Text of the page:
Dynamic Chiropractic – May 20, 2011, Vol. 29, Issue 11

Designing an Exercise Rehab Program

By Perry Nickelston, DC, FMS, SFMA

I recently attended a workshop on fitness programming by master fitness expert Joe Dowdell, owner and founder of Peak Performance Gym in New York City and one of the most sought-after professionals in the country for program design.

His presentation got me thinking about how fitness programming principles can apply to chiropractic rehabilitation. Many of the points he stressed are vitally important to the treatments and protocols we provide to patients. There is an intricate connection between the world of fitness and exercise rehabilitation. The sooner we can bridge communication between the two disciplines, the more our patients will benefit. Implementing foundational systems that can be tailor-made for each patient is vital to success.

The Patient Comes First

The most important aspect of individual rehab programming is the goal of the patient/client. Every person is unique in their circumstances, history and capabilities. There are many tools available to help a person get well; however, knowing when and how much to use these tools is where the expertise lies. All too often, rehab programs fall into "cookie-cutter" designs – every patient gets the same exercises. When programs fail or success rates decline, it is most often the program design that is at fault.

The process of creating a treatment program starts by gathering information through the patient's history and the basic clinical examination. From the results, you will generate hypotheses that could explain the findings. Your expertise and clinical reasoning must play an important role, identifying which findings are important and which special tests must be performed to arrive at the correct diagnosis. Too many special tests waste time and confuse the assessment, while too few may be inconclusive or inaccurate.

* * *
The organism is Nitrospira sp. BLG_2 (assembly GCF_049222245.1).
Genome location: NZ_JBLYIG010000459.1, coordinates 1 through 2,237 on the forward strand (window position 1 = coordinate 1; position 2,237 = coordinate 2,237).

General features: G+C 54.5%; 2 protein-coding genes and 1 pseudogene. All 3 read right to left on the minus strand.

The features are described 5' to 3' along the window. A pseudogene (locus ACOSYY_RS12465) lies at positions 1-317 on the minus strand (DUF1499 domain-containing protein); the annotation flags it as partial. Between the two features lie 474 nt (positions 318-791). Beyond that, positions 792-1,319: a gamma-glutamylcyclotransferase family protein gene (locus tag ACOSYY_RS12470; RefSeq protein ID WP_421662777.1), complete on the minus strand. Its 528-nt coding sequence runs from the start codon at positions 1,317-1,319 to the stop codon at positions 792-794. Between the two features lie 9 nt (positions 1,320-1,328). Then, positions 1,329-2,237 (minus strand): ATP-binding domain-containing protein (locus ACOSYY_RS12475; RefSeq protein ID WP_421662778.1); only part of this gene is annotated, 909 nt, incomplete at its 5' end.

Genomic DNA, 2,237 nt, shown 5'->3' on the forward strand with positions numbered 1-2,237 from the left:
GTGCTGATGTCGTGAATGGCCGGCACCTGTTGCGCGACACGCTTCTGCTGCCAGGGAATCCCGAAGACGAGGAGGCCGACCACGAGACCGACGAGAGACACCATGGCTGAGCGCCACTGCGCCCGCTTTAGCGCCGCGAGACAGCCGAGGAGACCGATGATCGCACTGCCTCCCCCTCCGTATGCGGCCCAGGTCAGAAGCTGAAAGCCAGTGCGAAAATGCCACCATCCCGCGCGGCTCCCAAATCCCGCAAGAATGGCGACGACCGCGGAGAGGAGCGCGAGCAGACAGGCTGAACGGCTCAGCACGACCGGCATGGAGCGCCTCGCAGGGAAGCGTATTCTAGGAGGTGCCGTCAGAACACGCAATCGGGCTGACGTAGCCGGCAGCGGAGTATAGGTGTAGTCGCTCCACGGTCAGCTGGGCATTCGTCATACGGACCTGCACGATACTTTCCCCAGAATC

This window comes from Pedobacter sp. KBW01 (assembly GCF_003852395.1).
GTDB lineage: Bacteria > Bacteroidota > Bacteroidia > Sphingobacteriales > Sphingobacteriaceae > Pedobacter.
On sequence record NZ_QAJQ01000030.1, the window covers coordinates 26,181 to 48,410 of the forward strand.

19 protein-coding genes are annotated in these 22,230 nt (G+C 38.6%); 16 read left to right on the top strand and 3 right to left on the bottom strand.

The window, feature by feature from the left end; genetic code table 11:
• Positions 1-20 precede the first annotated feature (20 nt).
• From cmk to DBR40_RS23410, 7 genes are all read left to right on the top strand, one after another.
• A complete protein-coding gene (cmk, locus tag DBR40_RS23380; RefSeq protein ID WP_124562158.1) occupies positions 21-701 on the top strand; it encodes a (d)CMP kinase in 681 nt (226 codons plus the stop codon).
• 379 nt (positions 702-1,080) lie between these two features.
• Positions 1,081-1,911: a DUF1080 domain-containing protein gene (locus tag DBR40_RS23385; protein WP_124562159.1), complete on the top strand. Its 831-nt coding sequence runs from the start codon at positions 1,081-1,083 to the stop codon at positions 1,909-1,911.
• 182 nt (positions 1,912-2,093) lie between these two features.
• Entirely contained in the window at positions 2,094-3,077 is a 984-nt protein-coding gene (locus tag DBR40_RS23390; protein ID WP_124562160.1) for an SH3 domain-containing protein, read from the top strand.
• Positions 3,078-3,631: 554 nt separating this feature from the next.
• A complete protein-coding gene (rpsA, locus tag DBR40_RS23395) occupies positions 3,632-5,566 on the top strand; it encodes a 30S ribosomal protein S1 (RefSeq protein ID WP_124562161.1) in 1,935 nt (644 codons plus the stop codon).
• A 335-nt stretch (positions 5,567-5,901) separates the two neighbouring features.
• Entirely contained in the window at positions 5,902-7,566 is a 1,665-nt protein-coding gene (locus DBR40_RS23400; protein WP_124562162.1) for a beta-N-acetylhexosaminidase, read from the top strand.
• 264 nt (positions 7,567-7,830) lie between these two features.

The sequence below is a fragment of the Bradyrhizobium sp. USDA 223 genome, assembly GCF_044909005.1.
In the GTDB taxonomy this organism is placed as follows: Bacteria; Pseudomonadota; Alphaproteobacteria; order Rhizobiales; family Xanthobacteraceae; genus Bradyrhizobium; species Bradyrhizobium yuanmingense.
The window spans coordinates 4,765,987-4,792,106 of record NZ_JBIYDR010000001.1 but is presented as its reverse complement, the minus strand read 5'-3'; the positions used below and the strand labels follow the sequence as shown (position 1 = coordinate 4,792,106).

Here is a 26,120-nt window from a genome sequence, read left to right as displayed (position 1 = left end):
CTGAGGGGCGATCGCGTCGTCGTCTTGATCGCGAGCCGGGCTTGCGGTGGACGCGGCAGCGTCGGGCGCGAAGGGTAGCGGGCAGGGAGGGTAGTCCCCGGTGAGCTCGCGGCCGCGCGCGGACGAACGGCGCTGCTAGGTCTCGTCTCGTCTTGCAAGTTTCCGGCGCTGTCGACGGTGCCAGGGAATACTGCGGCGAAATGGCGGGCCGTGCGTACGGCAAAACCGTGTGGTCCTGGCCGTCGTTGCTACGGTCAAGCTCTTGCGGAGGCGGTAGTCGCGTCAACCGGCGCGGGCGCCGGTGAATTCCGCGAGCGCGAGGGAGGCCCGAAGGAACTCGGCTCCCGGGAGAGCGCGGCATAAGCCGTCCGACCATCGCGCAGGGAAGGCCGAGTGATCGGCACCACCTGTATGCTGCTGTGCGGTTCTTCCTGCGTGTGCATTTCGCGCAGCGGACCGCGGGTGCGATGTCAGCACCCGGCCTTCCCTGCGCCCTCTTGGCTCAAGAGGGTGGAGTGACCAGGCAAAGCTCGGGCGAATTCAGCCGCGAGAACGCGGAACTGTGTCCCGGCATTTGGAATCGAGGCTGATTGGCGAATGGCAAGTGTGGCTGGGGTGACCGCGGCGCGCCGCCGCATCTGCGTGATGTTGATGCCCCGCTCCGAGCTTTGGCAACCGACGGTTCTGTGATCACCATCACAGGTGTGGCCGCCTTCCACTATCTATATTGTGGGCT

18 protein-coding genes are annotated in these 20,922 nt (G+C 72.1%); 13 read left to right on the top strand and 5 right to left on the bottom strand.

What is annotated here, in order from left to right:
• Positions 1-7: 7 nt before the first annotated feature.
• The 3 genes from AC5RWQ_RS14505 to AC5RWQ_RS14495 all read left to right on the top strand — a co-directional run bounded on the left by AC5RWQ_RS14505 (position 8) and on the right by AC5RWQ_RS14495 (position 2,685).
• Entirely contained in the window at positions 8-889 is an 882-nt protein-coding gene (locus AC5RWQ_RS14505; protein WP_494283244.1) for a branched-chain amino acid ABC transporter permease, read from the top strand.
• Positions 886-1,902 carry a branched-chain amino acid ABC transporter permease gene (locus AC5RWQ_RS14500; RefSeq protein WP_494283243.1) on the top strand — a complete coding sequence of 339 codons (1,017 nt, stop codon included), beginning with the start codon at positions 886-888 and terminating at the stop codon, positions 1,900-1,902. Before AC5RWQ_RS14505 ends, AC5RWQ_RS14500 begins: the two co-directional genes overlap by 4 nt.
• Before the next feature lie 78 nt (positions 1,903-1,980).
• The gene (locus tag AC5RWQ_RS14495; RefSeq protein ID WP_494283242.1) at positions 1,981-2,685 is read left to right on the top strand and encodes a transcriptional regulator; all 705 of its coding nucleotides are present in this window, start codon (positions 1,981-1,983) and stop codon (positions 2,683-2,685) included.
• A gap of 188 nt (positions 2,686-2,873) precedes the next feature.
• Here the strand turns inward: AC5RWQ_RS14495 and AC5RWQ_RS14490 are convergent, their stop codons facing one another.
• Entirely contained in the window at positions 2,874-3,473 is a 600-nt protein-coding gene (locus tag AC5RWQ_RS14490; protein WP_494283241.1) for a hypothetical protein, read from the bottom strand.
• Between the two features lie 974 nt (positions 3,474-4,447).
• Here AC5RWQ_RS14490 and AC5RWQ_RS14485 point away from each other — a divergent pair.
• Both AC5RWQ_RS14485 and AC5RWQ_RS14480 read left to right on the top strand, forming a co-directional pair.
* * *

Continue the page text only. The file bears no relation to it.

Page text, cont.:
In the fitness arena, you should never start someone on a program until you have performed an evaluation of their general physical preparedness (GPP); that means measuring their capabilities and abilities to perform physical activities. Exercise rehabilitation follows the same principles.

Right Tools, Right Time

Don't be so quick to blame the rehabilitation tool for not working; it may simply be a case of the right tool at the wrong time! Maybe it will be more effective further along in the treatment program. Falling prey to our own biased opinions on techniques, tools, systems and protocols is a mistake you don't want to make in clinical practice. There are positive benefits to almost every therapy system; it's up to you as health care professional to discover the ones that resonate with your philosophy and treatment paradigm.

Take a step back and reassess patient progress after implementing new tools and strategies. The body is brilliant in its feedback mechanisms and will react positively to what it likes and negatively to what it doesn't. I know that may seem like common sense (and it is), but sometimes we lose sight of the simple picture and find common sense is not so common. Learn to become attune to patient response, emotionally and physically, and change strategies appropriately.

Sample Rehab Template

Here is an example foundational template to follow. Remember to change systems accordingly based on individual circumstances.

Phase One

  • Intake history
  • Examination of symptomatic complaint
  • Assessment of fundamental movement patterns
  • Evaluation of functional and dysfunctional movement
  • Global muscle testing and range-of-motion studies